After having investigated other relocation options, the Sixers eventually decided on a site located near the Adventure Aquarium and the Susquehanna Bank Center and filed for incentives with the New Jersey Economic Development Authority (EDA). Following EDA’s unanimous decision to grant $82 million in tax credits over the next ten years, the Sixers announced this week they will break ground on their very own training center in October this year.
At 120,000 square feet, the new practice space will become the largest and most advanced facility in the NBA, and will house the team’s basketball and business operations staffs. The massive development project is scheduled for completion in June 2016.
“It is imperative we are able to provide our players, coaches and staff with the resources necessary for success,” said Sixers co-Managing Owner David Blitzer. “This facility—the size and scope of which will be unmatched in the NBA—will allow our team to make great strides on and off the court as we work to join the league’s elite.”
According to the Sixers’ announcement, the new training center in Camden will be developed by Philadelphia-based AthenianRazak, while INTECH Construction will serve as the project’s construction manager. Jacobs Global Buildings Design is listed as the architect of record, and Threesixty Architecture will be the consulting design architect.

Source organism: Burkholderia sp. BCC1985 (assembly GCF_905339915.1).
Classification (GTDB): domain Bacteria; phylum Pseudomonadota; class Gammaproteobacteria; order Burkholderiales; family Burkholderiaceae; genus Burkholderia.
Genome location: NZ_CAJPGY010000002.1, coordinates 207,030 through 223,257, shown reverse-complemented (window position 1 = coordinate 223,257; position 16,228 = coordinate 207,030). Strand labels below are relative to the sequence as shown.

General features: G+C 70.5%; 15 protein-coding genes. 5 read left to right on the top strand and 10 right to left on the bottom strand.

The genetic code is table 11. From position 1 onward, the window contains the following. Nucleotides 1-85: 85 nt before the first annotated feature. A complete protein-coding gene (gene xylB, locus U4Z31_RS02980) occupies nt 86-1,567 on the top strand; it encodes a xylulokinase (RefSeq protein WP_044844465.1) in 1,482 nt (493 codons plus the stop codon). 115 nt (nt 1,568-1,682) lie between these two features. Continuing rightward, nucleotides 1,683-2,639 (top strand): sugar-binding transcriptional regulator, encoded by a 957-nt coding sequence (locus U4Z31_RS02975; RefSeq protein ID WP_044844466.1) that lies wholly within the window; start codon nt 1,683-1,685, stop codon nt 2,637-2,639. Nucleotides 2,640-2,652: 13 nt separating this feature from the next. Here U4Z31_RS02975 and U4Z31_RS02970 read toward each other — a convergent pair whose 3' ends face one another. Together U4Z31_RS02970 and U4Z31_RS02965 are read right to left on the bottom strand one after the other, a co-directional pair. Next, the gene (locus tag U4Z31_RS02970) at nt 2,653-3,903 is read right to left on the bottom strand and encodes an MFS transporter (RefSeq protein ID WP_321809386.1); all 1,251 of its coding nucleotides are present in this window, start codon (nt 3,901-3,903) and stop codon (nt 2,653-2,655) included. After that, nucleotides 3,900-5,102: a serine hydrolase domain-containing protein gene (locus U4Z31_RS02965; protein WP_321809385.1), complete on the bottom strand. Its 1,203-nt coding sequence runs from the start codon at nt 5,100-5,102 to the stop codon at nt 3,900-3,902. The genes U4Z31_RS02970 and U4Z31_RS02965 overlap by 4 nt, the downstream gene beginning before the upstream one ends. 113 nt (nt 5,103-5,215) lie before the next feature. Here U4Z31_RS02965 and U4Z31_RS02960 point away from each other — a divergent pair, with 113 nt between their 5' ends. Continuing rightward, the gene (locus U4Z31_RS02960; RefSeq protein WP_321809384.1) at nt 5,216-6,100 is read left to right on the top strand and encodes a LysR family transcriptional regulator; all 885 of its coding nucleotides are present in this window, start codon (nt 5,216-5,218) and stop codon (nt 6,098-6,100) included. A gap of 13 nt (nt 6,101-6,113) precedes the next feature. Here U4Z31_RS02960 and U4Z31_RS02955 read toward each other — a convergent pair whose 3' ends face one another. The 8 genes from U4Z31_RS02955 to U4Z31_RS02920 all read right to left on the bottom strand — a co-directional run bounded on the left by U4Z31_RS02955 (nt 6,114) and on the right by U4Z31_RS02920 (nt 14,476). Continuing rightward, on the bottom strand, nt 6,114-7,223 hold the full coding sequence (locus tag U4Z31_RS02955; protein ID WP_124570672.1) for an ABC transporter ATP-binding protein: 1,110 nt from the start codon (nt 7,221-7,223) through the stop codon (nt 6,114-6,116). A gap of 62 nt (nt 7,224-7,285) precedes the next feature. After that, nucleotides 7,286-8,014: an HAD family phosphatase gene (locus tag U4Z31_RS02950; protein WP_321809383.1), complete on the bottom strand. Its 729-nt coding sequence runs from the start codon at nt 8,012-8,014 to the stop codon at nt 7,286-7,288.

The Sixers are not the first team to train outside their home city. Last year Commercial Property Executive reported that the NFL’s Washington Redskins opened a $10 million training center in Richmond as part of an economic development between the city and Bon Secours.
Taller Puertorriqueño to Build New HQ Facility ‘El Corazón Cultural Center’6 Jun 2014, 2:00 pm
By Veronica Grecu, Associate Editor
Taller Puertorriqueño, a community-based multidisciplinary arts group that has been supporting the Latino and Puerto Rican culture in the Philadelphia region for almost four decades, is looking to expand in a new headquarters facility in the Fairhill neighborhood of eastern-north Philadelphia.
Known as El Corazón del Barrio or “the golden block,” the area spans several blocks between Huntingdon Street and Lehigh Avenue that house Latino businesses, community organizations, retail and restaurant space. Taller Puertorriqueño’s new multipurpose building, which has already received approval from the City Planning Commission, will be called El Corazón Cultural Center and will replace a 2.3-acre surface parking lot located at the corner of North 5th and West Huntingdon. The City of Philadelphia transferred the 2.3-acre site to Taller Puertorriqueño in December 2007.
Taller Puertorriqueño currently operates in two separate buildings totaling 10,000 square feet on